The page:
Alexandria Lockett is Assistant Professor of English at Spelman College. She publishes about the technological politics of race, surveillance, and access. Her work has appeared in Composition Studies, Enculturation, and Praxis as well as Black Perspectives on Writing Program Administration: From the Margins to the Center (SWR Press), Out in the Center (Utah State University Press), and Bad Ideas about Writing (West Virginia University Digital Publishing Institute). An extended biography, which contains more information about her grants, service, works-in-progress, and consulting experience is available via her portfolio at: www.alexandrialockett.com, ORCID link: https://orcid.org/0000-0002-6267-8875.

    Elizabeth Kleinfeld is Professor of English and Writing Center Director at Metropolitan State University of Denver. She teaches courses on rhetoric and composition theory and practice, including authorship studies and digital rhetoric. She researches student source use, academic integrity, and ways of teaching and assessing writing that promote inclusivity and social justice. Her pedagogy and research are informed by disability studies, feminism, and social justice theory. She has co-authored a textbook on multimodal and multi-genre composition and has published articles on writing center work, digital rhetoric, and student source citation practices.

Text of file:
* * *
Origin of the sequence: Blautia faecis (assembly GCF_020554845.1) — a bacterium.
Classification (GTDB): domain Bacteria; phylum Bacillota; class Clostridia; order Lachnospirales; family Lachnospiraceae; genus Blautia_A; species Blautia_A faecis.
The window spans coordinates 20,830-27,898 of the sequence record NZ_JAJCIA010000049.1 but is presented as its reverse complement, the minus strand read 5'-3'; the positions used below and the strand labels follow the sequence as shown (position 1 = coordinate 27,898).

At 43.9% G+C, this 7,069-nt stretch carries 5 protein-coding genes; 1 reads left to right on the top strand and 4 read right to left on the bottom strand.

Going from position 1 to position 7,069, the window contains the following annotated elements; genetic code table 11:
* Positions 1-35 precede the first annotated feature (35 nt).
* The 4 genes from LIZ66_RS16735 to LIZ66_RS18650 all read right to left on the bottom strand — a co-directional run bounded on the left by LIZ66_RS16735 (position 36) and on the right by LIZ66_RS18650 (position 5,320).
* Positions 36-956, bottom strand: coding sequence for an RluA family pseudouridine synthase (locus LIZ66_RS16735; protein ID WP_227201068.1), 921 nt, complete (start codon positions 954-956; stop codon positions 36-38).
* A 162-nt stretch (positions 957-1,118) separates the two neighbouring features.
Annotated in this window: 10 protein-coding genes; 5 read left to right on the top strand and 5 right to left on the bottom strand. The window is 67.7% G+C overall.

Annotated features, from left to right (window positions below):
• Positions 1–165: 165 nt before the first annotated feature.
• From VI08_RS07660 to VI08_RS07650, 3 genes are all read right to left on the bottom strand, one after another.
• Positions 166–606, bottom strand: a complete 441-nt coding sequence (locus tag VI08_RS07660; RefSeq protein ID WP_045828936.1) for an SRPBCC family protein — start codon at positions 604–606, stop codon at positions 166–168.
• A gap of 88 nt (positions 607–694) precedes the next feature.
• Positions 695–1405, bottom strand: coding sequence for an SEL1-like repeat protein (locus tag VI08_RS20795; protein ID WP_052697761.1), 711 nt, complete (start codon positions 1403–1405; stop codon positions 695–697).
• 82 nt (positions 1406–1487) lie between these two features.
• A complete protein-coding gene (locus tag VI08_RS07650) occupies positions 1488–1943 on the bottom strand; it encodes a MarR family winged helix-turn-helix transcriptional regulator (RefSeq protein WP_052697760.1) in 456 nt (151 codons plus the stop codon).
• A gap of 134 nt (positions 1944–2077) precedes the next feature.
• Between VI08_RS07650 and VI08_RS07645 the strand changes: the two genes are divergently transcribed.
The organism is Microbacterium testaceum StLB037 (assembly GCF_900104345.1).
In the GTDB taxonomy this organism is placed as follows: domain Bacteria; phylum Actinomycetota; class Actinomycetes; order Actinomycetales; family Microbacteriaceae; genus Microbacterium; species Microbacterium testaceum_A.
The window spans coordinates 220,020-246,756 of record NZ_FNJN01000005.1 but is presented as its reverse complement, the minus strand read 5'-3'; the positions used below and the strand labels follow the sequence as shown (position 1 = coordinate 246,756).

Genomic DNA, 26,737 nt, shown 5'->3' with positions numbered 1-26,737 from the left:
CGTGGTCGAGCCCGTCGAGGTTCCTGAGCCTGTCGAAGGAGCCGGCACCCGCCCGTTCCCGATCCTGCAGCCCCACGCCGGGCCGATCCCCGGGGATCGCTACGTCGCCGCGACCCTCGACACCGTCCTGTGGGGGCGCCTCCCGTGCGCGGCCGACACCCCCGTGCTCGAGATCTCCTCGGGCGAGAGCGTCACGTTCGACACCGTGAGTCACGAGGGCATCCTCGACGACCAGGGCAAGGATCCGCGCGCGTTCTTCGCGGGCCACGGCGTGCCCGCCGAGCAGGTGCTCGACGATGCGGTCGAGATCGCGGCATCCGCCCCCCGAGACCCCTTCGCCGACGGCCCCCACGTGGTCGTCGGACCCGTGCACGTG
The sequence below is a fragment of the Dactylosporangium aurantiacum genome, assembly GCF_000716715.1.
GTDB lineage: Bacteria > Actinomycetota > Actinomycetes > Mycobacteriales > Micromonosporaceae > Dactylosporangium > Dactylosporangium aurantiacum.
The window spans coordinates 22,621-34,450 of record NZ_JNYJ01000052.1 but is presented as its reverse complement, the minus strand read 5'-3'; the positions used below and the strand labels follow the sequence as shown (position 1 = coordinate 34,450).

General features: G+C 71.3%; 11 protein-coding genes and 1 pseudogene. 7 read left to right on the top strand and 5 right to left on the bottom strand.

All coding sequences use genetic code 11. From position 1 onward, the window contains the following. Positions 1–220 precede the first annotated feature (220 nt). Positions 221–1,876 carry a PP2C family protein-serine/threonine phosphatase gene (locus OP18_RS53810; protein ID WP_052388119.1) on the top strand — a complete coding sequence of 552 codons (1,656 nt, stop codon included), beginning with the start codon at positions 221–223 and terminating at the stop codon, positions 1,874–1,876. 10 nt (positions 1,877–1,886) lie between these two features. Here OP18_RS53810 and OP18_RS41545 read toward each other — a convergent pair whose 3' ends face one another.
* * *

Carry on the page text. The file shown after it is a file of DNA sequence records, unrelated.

Shurli Makmillen is Assistant Professor at Claflin University in South Carolina. Her research draws from rhetorical theories of language and genre to understand a variety of literary and non-literary texts. This includes work on the ways Indigenous methodologies and knowledges are finding form in academic and legal genres. Publications along these lines have appeared in Linguistics in the Human Sciences and College Composition and Communication. 

    In a former life, Mike Mattison sold vacuum cleaners, fixed sump pumps, and worked on Park Avenue. For the past twenty years, though, he has been involved with writing centers, where he has been fortunate to collaborate with undergraduate advisors on a variety of research projects. He is the Director of the Writing Center, Associate Provost of Academic Support Services, and Associate Professor of English at Wittenberg University, where he teaches courses in writing center theory, composition theory, and rhetoric/grammar. He co-chaired the 2019 IWCA-NCPTW conference, and is the 2020 president of NCPTW. Two of his recent articles, in WLN: A Writing Center Journal and Praxis, were co-written with undergraduates.

    Laurie McMillan is Assistant Dean in the College of Arts, Humanities, and Social Sciences at Millersville University. Her research focuses on feminist writing and rhetoric as well as composition studies. She published a composition textbook, Focus on Writing (Broadview Press, 2019), and is working on a book manuscript titled Slut Rhetoric: Social Media, Pop Culture, and Politics. She has published articles in journals such as Peitho, Feminist Media Studies, and Radical Pedagogy as well as in a number of edited collections. She is teaching less frequently now, but she has a record of supporting undergraduate research in writing studies, with mentorship occurring both inside and outside the classroom.